A two-column chart from the National Institute on Aging distinguishes “normal aging” from Alzheimer’s disease. Forgetting what day it is but remembering it later, or sometimes forgetting which word to use are considered “normal.” But losing track of the date, or season, or being unable to carry on a conversation are symptoms of Alzheimer’s.
My brother told me he took a test to assess his dementia status. The doctor asked him to remember three words, say, house, pencil, pie. After answering a few questions and following simple directions, you either can or can’t remember those three things. He couldn’t.
I’d like to believe I could. Most of the time I can remember what day it is, can retrace my steps to find missing objects. When requesting a book from the library’s website, I type in my 13-digit account number from memory.
But my eyeglasses are still missing.
top Photo by: redowan dhrubo/Unsplash.comi
Before retiring to Rehoboth Beach and discovering the joys of writing creatively, SARAH BARNETT had careers as teacher, librarian and lawyer. She is vice president of the Rehoboth Beach Writers Guild and enjoys composing essays and stories while walking her dog on the beach. In 2020 she received a Delaware Division of the Arts Fellowship as an emerging writer in nonfiction. Her work has appeared in Hippocampus, Brevity Blog, Delmarva Review, Delaware Beach Life and other publications. Sarah was recently a guest blogger for Brevity magazine. You can read her essay, "Writing in my Ninth Decade," here.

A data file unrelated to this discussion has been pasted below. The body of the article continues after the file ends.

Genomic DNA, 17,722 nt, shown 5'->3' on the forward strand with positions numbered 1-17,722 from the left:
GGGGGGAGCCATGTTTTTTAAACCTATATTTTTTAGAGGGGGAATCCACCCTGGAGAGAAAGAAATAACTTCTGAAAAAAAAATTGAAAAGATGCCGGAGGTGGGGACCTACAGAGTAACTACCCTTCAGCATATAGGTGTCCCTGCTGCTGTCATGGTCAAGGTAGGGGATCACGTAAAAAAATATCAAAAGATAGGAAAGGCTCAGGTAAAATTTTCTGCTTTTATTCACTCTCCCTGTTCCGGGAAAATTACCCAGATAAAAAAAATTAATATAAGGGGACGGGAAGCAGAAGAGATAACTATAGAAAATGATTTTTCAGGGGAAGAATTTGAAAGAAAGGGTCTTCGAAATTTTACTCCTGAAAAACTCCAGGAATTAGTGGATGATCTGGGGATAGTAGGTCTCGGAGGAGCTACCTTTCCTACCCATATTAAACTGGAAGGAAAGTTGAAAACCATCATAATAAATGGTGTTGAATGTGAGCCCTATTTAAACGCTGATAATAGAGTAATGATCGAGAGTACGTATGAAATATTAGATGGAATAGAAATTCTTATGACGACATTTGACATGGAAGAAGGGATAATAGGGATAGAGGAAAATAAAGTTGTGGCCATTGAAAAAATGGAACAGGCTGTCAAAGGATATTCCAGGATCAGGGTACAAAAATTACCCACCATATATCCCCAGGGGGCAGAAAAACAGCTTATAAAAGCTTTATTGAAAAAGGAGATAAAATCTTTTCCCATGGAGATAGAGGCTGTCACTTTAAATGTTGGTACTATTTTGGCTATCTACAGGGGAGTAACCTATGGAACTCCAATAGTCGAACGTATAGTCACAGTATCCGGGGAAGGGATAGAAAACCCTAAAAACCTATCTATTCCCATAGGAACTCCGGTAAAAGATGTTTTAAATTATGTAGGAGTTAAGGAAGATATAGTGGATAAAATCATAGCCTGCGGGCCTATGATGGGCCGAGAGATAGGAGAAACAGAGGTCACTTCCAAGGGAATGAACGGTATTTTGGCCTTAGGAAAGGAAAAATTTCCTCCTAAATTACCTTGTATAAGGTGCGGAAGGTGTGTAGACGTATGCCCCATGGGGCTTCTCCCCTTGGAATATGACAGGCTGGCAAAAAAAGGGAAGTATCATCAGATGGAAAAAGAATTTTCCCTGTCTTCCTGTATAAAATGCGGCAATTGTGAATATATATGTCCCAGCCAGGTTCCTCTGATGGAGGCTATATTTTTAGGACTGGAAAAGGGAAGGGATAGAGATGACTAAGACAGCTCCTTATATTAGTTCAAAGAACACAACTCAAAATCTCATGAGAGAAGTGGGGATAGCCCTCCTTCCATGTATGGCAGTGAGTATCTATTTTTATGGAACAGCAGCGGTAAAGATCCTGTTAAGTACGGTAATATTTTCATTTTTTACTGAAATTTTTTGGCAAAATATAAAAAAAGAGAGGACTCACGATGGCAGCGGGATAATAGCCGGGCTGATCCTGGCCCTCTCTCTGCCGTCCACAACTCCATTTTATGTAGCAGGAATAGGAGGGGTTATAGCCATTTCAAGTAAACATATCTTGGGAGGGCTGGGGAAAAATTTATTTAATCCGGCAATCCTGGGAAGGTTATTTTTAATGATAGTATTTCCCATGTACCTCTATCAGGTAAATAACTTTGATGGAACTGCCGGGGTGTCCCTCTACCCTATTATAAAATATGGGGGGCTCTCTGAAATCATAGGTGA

Bay to Ocean Journal Spotlight Writers
Nothing of Insignificance from Bay to Ocean Journal2020
Sitting on the foyer floor, Kate Monroe felt her frustration rising, the familiar burn starting low in her abdomen, working its way past her chest, slowly climbing to her throat, burning, burning. Why had she offered to help Emily when she barely knew her? Wait, that was not quite accurate. She knew a lot about Emily--where she had grown up, her childhood accomplishments and disappointments, her relationships with her siblings, even her artistic ambitions.